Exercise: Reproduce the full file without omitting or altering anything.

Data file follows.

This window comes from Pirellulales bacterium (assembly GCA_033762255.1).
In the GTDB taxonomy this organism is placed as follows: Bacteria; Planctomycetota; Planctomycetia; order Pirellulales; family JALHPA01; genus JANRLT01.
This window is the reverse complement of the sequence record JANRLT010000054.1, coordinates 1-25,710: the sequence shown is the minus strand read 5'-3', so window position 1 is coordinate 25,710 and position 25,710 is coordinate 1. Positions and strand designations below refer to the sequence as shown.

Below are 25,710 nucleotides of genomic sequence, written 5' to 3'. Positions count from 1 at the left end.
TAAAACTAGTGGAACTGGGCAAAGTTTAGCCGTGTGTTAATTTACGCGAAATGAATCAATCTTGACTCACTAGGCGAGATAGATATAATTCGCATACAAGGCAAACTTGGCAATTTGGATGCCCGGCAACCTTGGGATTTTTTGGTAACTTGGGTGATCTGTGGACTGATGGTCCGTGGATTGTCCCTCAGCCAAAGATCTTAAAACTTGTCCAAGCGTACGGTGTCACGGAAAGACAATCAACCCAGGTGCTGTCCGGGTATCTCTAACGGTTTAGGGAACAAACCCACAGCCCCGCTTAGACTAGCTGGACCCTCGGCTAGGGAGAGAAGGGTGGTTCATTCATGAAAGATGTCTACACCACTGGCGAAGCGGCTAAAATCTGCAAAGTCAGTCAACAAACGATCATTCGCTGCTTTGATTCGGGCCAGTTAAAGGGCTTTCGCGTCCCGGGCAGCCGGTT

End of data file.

This window comes from Pirellulales bacterium (assembly GCA_033762255.1).
In the GTDB taxonomy this organism is placed as follows: Bacteria; Planctomycetota; Planctomycetia; order Pirellulales; family JALHPA01; genus JANRLT01.
This window is the reverse complement of the sequence record JANRLT010000054.1, coordinates 1-25,710: the sequence shown is the minus strand read 5'-3', so window position 1 is coordinate 25,710 and position 25,710 is coordinate 1. Positions and strand designations below refer to the sequence as shown.

Below are 25,710 nucleotides of genomic sequence, written 5' to 3'. Positions count from 1 at the left end.
TAAAACTAGTGGAACTGGGCAAAGTTTAGCCGTGTGTTAATTTACGCGAAATGAATCAATCTTGACTCACTAGGCGAGATAGATATAATTCGCATACAAGGCAAACTTGGCAATTTGGATGCCCGGCAACCTTGGGATTTTTTGGTAACTTGGGTGATCTGTGGACTGATGGTCCGTGGATTGTCCCTCAGCCAAAGATCTTAAAACTTGTCCAAGCGTACGGTGTCACGGAAAGACAATCAACCCAGGTGCTGTCCGGGTATCTCTAACGGTTTAGGGAACAAACCCACAGCCCCGCTTAGACTAGCTGGACCCTCGGCTAGGGAGAGAAGGGTGGTTCATTCATGAAAGATGTCTACACCACTGGCGAAGCGGCTAAAATCTGCAAAGTCAGTCAACAAACGATCATTCGCTGCTTTGATTCGGGCCAGTTAAAGGGCTTTCGCGTCCCGGGCAGCCGGTT